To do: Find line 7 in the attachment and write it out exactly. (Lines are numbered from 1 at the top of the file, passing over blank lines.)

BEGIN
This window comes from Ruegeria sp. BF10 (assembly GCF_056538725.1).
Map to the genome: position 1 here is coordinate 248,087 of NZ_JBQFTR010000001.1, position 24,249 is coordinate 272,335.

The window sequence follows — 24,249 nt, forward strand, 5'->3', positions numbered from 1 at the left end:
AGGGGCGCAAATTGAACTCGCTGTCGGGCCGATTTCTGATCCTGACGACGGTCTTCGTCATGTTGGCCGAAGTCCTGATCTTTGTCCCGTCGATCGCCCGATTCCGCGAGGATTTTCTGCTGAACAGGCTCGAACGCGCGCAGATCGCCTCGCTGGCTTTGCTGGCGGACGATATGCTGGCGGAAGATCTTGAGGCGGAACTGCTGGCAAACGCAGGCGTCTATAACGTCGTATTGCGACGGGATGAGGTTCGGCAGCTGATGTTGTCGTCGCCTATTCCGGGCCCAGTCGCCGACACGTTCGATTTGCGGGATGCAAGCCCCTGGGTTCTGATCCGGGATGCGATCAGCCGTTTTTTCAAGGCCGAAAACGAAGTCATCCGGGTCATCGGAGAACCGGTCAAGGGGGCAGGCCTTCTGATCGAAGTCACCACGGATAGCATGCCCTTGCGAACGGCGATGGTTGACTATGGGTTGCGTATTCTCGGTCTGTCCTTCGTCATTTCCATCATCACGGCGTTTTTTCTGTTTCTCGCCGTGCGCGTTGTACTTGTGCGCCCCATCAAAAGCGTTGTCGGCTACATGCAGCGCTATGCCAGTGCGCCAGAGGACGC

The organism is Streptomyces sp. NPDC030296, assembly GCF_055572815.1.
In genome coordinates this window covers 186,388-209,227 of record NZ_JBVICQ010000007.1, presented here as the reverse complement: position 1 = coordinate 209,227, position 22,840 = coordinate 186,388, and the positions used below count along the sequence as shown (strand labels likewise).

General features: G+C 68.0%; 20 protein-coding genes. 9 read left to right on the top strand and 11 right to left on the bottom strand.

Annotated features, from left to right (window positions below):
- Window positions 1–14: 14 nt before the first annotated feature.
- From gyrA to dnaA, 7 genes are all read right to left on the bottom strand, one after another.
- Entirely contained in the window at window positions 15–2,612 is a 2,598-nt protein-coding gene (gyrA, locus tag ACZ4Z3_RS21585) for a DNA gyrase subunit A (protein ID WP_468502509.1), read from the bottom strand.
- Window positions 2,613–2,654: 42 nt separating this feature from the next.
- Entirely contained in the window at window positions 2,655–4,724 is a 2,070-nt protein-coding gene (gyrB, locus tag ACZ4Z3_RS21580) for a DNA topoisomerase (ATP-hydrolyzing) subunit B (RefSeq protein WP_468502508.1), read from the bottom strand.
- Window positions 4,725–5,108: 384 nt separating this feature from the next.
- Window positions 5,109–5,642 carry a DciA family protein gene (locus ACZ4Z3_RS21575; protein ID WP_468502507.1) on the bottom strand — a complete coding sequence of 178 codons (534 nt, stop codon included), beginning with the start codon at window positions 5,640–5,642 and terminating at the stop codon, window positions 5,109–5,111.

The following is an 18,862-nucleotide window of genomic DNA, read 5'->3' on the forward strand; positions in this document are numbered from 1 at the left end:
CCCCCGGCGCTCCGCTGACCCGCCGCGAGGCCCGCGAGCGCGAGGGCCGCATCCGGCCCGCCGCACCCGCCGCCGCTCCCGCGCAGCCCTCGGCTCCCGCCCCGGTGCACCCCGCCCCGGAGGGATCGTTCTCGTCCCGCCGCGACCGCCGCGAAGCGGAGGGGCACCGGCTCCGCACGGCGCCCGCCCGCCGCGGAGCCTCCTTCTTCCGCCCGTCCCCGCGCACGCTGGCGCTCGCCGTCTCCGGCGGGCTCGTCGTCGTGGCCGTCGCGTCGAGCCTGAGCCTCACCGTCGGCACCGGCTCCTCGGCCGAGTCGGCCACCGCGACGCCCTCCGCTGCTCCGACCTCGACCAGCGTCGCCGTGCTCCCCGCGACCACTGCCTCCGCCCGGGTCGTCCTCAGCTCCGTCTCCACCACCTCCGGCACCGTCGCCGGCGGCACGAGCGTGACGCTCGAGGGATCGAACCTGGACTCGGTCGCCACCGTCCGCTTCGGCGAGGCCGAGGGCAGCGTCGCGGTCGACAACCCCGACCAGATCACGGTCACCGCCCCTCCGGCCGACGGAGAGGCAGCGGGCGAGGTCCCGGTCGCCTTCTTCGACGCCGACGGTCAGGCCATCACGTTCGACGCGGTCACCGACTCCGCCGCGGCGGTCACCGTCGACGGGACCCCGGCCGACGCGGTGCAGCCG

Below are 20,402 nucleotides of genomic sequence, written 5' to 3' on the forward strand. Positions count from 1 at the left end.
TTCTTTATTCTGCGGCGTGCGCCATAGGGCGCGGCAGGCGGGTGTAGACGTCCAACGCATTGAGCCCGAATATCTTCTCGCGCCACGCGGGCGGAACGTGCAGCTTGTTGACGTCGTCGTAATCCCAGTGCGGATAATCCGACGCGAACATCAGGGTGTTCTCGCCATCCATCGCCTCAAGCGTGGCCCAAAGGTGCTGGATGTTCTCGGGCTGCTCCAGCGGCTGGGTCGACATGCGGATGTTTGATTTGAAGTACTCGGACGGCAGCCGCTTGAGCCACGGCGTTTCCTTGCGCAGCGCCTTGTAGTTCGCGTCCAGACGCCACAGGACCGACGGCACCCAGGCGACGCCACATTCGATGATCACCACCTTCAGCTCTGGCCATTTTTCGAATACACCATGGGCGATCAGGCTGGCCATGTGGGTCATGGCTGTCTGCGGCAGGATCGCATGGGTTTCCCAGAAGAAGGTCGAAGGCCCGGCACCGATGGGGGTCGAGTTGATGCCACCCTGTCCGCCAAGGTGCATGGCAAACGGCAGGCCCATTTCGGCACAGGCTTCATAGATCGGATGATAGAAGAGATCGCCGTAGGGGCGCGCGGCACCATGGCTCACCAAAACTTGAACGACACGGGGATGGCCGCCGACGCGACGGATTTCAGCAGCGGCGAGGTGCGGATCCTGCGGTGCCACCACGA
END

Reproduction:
General features: G+C 68.0%; 20 protein-coding genes. 9 read left to right on the top strand and 11 right to left on the bottom strand.